Indian society has been guilty of treating women unfairly for thousands of years and while there has been some progress, it is slow and unsteady. Even though India is the home to more than 100 unicorn startups, a lot of women entrepreneurs are still struggling to find the right framework and support system to grow and sustain their businesses. Our cultural biases bleed into the business sector as well causing unfavourable growth conditions for women entrepreneurs. While many issues plague the sector, here are the three main challenges that some entrepreneurs face in the startup Indian economy –
1. Financial issue – A strong financial foothold is crucial to say the first 3 years at least of any startup. From getting the product just right to test the waters, any new business needs to have enough in the coiffure to last the first few turbulent years. A major encumbrance for women startup founders is access to funding. As per Makers India Report 2020 (YS) – the State of Women in Tech Entrepreneurship in India, of the total funding of $1.69 female-founded startups received only 1.43%. The underrepresentation of women in business including in the start-up economy and the thousands of years of gender bias often leads to less financial help not only from the funding sector but also from the family. More often than not, a lack of rights on familial property and a lack of extra resources of silos of income add to this problem.
2. Unreal expectations of work-family balance – Starting a business and toiling to grow it from scratch comes with a lot of hindrances and challenges, even more so if you are a woman. Being a woman in business is a layered problem that comprises everything from access to funds, socioeconomic status and cultural outlook. Painted with the traditional gender roles, women are expected to put their families first. They are expected to multi-task and excel at everything when it comes to the home front. From being the perfect wife to a great mother to an exemplary homemaker, women are often tied to these roles. Amidst these unreal expectations, if a few of them do dare to venture into the world of business, they are still held accountable for their mountain of duties on the home front. With little to no support from the family and an uncooperative environment, as opposed to the men in business, it is that much more difficult for women to start and maintain their businesses.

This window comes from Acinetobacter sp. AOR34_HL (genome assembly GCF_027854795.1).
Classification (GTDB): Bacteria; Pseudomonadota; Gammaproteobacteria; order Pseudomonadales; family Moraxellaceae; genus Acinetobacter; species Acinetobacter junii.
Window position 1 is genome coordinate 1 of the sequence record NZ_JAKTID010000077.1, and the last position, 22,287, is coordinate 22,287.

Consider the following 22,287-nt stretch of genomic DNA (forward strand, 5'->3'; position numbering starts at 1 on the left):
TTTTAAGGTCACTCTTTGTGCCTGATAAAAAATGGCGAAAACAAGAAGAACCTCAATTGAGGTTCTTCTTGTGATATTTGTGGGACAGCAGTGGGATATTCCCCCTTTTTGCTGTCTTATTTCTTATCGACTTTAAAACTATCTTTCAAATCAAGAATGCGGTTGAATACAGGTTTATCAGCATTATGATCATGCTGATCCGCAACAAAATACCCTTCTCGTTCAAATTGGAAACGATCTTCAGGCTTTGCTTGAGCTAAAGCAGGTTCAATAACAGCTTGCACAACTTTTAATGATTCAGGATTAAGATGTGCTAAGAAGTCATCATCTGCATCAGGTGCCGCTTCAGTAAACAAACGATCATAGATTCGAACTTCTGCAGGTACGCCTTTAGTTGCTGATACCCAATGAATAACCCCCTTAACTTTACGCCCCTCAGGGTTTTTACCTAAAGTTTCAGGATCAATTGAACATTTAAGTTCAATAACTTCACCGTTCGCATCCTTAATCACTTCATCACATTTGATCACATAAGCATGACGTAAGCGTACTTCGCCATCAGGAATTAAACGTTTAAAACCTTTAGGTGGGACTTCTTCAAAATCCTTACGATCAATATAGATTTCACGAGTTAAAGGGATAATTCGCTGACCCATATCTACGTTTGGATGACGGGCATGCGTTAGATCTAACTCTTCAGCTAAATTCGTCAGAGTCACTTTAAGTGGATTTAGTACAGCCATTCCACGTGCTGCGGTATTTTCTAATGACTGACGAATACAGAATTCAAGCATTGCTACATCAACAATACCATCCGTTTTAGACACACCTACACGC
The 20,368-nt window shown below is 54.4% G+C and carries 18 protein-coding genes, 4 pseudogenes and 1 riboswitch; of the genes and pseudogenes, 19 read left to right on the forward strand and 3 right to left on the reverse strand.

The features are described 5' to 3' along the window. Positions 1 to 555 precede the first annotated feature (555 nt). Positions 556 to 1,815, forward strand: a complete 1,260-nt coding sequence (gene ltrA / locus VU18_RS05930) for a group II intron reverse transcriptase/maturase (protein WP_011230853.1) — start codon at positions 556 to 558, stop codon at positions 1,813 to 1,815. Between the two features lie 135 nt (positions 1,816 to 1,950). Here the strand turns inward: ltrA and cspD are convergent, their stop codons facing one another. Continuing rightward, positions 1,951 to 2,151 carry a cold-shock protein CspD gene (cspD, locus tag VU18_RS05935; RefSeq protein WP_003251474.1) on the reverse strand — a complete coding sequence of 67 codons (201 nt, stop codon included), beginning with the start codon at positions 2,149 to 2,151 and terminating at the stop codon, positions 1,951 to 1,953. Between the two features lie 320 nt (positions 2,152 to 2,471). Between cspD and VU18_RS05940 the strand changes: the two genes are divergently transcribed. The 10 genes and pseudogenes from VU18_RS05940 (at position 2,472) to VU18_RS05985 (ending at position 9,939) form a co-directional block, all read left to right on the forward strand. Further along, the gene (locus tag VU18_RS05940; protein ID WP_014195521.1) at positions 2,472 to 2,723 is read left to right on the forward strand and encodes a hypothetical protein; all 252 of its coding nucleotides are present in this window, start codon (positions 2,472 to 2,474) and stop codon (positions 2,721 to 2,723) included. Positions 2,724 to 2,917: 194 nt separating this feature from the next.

3. Lack of exposure and networking — a Majority of industries, especially in India are male-dominated. Running a successful business not only requires a great idea/product but also the right networking. Restricted access to professional networks is one of the major challenges that women face in the startup ecosystem in India. Conditioned by patriarchy, the professional networks too, are usually dominated by men making it difficult for women entrepreneurs to access these opportunities to find investors, collaborators, incubators etc. From the inception of a product to rolling it out to making your mark, an entrepreneur’s journey is one of constant learning and evolution. A lack of access to the right ecosystem, business community and mentors, impedes their growth. To further this issue, the lack of education also plays a major role in keeping women from achieving their dream. The majority of women in India do not have access to higher education and the professional experience of working in an industry as opposed to men leaving women to fend for themselves in an unleveled playfield.
The startup ecosystem in India needs to support women entrepreneurs. From cultivating social acceptance to building a collaborative environment, there need to be provisions in place to help women entrepreneurs grow.
(The writer Anika Parashat is Founder and CEO at The Woman’s Company)